New Braintree, Massachusetts

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New Braintree, Massachusetts
Town
New Braintree Center
New Braintree Center
Official seal of New Braintree, Massachusetts
Seal
Location in Worcester County in Massachusetts
Location in Worcester County in Massachusetts
Coordinates: 42°19′00″N 72°07′35″W / 42.31667°N 72.12639°W / 42.31667; -72.12639Coordinates: 42°19′00″N 72°07′35″W / 42.31667°N 72.12639°W / 42.31667; -72.12639
Country United States
State Massachusetts
County Worcester
Settled 1709
Incorporated 1775
Government
 • Type Open town meeting
Area
 • Total 20.9 sq mi (54.0 km2)
 • Land 20.7 sq mi (53.6 km2)
 • Water 0.2 sq mi (0.4 km2)
Elevation 945 ft (288 m)
Population (2010)
 • Total 999
 • Density 48/sq mi (19/km2)
Time zone Eastern (UTC-5)
 • Summer (DST) Eastern (UTC-4)
ZIP code 01531
Area code(s) 508 / 774
FIPS code 25-45105
GNIS feature ID 0619484
New Braintree
Congregational Church

New Braintree is a town in Worcester County, Massachusetts, United States. The population was 999 at the 2010 census.

History[edit]

New Braintree was first settled in 1709 and was officially incorporated in 1751. The town's lands were formerly a part of the Quaboag Plantation.[1]

It has been the home of the Massachusetts State Police Academy since 1992. Governor Michael Dukakis had proposed and began construction of a controversial state prison in the late 1980s on this site, but was met with heavy opposition by the town and a group called C.O.S.T. (Conserve Our Small Town). Governor William Weld was elected and ceased the construction of the prison. The state police training academy now occupies the grounds and buildings of the former Seventh-day Adventist Pioneer Valley Academy. In the photo shown, one can see the school's former boys' and girls' dormitories with the cafeteria in between and the water tower to the right of the boys' dormitory. The school opened its doors in September 1965 and closed in June 1983.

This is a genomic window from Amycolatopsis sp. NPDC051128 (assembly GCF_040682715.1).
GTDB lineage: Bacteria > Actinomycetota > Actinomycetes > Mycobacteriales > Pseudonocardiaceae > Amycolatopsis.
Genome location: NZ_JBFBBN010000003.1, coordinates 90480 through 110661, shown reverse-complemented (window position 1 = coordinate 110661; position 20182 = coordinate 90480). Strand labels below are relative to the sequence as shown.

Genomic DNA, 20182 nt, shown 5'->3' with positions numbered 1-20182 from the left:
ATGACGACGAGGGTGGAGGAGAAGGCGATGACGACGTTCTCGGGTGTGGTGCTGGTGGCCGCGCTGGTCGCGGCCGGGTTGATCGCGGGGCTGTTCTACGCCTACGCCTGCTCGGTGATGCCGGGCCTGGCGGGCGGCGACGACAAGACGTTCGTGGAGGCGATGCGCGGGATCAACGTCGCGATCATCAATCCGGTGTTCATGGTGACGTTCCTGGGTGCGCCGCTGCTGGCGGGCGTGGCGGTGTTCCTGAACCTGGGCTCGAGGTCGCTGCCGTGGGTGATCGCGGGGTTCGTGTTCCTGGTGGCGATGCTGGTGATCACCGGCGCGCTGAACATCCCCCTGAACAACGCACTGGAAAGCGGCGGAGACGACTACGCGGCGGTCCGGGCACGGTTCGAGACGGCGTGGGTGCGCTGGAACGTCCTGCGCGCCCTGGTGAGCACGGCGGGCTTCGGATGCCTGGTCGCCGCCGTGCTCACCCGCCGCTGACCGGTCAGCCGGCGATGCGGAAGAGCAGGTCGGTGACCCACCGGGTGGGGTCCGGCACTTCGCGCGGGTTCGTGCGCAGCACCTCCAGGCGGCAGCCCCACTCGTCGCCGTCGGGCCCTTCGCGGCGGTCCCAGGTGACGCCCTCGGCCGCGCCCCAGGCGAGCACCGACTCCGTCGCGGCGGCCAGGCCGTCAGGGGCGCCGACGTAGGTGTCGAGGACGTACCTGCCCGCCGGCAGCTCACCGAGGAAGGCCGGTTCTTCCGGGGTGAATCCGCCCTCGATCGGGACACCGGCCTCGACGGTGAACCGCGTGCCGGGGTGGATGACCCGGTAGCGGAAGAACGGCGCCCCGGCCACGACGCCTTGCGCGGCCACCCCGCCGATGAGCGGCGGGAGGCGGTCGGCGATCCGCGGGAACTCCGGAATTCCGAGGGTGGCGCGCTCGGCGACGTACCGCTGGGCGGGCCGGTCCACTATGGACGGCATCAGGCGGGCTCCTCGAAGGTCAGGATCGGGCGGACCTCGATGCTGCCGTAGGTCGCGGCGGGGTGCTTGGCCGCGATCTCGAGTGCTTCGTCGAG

Geography[edit]

According to the United States Census Bureau, the town has a total area of 20.9 square miles (54 km2), of which 20.7 square miles (54 km2) is land and 0.2 square miles (0.52 km2), or 0.72%, is water.

New Braintree is bordered by Barre to the north, Oakham to the east, Spencer to the southeast, West Brookfield and North Brookfield to the south, Ware to the southwest and Hardwick to the west.

Demographics[edit]

As of the census[12] of 2000, there were 927 people, 318 households, and 267 families residing in the town. The population density was 44.8 people per square mile (17.3/km²). There were 328 housing units at an average density of 15.8 per square mile (6.1/km²). The racial makeup of the town was 99.14% White, 0.22% African American, 0.11% Native American, 0.11% Asian, and 0.43% from two or more races. Hispanic or Latino of any race were 0.32% of the population.

There were 318 households out of which 41.8% had children under the age of 18 living with them, 70.4% were married couples living together, 8.2% had a female householder with no husband present, and 16.0% were non-families. 13.2% of all households were made up of individuals and 5.0% had someone living alone who was 65 years of age or older. The average household size was 2.92 and the average family size was 3.14.

In the town the population was spread out with 29.3% under the age of 18, 5.8% from 18 to 24, 29.7% from 25 to 44, 26.6% from 45 to 64, and 8.5% who were 65 years of age or older. The median age was 38 years. For every 100 females there were 102.8 males. For every 100 females age 18 and over, there were 102.8 males.